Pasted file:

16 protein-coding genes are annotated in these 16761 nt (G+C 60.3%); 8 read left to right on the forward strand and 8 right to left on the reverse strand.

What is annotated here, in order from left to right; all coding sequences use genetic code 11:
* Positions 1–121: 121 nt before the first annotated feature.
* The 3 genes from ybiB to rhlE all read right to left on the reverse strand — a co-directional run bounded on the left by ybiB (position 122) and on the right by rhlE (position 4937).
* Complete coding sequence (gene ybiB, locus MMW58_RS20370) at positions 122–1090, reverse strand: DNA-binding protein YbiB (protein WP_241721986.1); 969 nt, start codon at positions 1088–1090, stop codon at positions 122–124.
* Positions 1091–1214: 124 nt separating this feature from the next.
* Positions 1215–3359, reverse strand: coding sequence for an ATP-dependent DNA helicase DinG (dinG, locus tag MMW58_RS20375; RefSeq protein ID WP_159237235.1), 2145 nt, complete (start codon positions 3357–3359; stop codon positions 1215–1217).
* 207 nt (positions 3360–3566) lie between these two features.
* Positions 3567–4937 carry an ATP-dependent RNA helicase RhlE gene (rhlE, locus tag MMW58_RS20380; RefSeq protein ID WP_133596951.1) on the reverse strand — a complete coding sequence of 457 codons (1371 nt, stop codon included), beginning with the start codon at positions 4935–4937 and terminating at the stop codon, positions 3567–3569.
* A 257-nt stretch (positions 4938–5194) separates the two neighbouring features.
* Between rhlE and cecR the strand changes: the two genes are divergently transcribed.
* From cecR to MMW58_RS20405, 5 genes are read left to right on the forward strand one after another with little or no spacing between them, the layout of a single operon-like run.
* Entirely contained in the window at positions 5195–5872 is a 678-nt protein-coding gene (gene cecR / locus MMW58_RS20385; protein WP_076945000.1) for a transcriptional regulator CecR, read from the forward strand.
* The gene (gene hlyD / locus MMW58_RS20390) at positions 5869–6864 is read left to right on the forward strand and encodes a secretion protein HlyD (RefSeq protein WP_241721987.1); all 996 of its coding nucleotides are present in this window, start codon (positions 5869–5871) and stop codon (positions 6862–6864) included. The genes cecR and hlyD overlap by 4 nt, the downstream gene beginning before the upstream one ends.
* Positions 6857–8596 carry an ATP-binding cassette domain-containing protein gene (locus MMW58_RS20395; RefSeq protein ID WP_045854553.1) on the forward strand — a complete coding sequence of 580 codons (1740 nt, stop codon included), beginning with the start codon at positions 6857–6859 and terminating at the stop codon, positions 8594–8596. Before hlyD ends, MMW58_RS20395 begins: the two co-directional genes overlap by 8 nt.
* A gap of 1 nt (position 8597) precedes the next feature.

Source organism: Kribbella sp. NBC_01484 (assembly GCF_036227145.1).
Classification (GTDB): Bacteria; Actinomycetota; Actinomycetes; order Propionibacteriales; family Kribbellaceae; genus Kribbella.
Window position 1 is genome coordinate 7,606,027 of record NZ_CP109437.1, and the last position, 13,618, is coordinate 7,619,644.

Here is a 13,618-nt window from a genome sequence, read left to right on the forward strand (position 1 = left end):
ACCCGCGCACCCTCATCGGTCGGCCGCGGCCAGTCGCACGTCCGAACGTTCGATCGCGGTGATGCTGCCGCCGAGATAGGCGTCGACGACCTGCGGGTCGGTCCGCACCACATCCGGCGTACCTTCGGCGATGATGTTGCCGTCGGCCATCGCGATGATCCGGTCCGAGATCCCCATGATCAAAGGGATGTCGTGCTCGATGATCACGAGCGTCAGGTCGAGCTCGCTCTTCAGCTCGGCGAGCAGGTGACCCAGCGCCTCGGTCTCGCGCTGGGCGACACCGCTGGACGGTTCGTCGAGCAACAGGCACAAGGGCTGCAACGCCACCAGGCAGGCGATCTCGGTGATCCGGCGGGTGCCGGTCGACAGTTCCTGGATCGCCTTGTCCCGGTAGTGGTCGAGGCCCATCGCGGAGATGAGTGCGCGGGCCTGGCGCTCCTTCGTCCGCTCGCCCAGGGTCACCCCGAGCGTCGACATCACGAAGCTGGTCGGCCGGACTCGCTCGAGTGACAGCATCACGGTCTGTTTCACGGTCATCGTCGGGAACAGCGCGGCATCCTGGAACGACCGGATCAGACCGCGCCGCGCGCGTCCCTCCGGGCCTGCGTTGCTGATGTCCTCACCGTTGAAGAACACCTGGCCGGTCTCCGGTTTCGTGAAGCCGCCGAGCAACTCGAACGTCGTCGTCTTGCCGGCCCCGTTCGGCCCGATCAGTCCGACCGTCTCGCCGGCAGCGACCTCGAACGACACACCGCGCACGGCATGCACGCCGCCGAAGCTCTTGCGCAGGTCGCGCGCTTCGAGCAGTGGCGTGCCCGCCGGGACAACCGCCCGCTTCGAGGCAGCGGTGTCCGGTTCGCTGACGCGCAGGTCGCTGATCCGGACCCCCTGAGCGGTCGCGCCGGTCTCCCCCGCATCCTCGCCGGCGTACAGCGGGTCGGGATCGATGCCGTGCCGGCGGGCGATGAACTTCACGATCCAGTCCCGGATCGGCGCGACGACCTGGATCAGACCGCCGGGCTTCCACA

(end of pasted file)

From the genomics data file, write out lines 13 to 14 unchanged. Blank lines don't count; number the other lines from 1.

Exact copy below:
* Entirely contained in the window at positions 5195–5872 is a 678-nt protein-coding gene (gene cecR / locus MMW58_RS20385; protein WP_076945000.1) for a transcriptional regulator CecR, read from the forward strand.
* The gene (gene hlyD / locus MMW58_RS20390) at positions 5869–6864 is read left to right on the forward strand and encodes a secretion protein HlyD (RefSeq protein WP_241721987.1); all 996 of its coding nucleotides are present in this window, start codon (positions 5869–5871) and stop codon (positions 6862–6864) included. The genes cecR and hlyD overlap by 4 nt, the downstream gene beginning before the upstream one ends.